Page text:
Although there have been moments during Coronavirus where it has felt as though I had hit the wall, it is the memory of having already lived a different kind of loneliness that makes me realise that nothing will ever be as lonely again.

This Christmas, help us stop loneliness by donating to our appeal

Donate to our Christmas appeal

MS in the time of Covid

Posted on: December 08 2020

iStock-1168227653.jpgFrankie Washington and Dawn Langdon from the Royal Holloway, University of London discuss how the pandemic has led to people leading less healthy lifestyles

The Covid-19 pandemic has caused enormous disruption to our daily lives and there have been particular challenges for people with multiple sclerosis (MS). Staying safe and well is the most important thing and following all government Covid advice must be a priority for all of us. Keeping a focus on health and wellbeing is also important, and you can do this in several ways.

1. Managing your MS

With all the stress and restrictions of the pandemic, even keeping normal life going can be hard. But continuing to manage your MS well is still important. Although it might need more energy and persistence to get appointments and medication, it is very important that you manage your MS optimally, even in these difficult circumstances. Why not enlist a friend or relative to help with the phone calls or transport? Most people want to help, they just don’t always know how or when.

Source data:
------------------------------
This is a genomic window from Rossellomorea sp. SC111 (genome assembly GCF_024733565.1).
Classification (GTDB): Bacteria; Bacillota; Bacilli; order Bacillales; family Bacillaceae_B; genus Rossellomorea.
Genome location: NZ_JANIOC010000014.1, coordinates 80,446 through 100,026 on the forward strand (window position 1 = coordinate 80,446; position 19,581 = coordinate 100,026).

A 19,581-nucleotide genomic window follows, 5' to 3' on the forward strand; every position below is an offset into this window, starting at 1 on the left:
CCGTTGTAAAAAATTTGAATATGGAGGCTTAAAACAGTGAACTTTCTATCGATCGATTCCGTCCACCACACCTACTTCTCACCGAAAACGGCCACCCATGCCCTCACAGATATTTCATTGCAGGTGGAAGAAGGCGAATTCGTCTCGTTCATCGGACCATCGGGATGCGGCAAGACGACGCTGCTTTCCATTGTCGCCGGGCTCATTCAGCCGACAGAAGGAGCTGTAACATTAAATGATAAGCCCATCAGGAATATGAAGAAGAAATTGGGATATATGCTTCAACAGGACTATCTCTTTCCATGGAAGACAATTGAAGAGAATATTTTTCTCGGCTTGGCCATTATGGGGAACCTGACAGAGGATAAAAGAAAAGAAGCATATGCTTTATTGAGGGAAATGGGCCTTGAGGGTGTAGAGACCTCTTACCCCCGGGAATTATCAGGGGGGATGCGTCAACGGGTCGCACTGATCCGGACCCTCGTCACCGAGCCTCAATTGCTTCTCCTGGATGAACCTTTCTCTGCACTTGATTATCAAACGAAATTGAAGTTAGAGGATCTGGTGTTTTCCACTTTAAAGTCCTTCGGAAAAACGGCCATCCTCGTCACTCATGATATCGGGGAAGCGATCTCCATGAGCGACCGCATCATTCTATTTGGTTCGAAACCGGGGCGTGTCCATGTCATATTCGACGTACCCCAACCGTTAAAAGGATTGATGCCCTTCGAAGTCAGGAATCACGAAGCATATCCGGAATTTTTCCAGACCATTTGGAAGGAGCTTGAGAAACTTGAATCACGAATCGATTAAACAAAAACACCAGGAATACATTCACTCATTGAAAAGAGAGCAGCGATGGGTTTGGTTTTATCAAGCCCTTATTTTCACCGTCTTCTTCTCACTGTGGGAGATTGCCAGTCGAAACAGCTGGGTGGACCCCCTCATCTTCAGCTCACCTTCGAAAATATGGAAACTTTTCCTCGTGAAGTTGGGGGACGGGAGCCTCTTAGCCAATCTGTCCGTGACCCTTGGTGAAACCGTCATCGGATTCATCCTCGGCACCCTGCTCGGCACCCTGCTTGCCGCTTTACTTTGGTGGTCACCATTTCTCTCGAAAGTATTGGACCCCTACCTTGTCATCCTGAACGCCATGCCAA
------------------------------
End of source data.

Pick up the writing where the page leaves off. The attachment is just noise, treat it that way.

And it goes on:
2. Physical activity

Survey data indicates that about half of people with MS have stopped or reduced their physical activity during the pandemic. Physical activity is important to maintain health and wellbeing. It is a good idea to put together a weekly plan for your physical activity, while following government Covid guidelines. Resources about physical activity for people with MS, including accessible exercises, can be found on our YouTube channel which you can go to by clicking HERE, and we also run exercise classes on Facebook Live twice a week which you can join in with from home. Click HERE to go to our Facebook page, give it a ‘like’, and you’ll get all the information you need. Click on the ‘videos’ tab to access all previous sessions, too.

3. Diet

It can be hard getting shopping and cooking organised in the Covid era, but diet also has a role in optimising your health and wellbeing. Unsurprisingly, in one survey a third of people reported gaining weight during the pandemic and this is also true of people with MS. In fact, there is evidence that people with MS eat much the same things as the rest of the population. But eating healthily is probably more important for people with MS.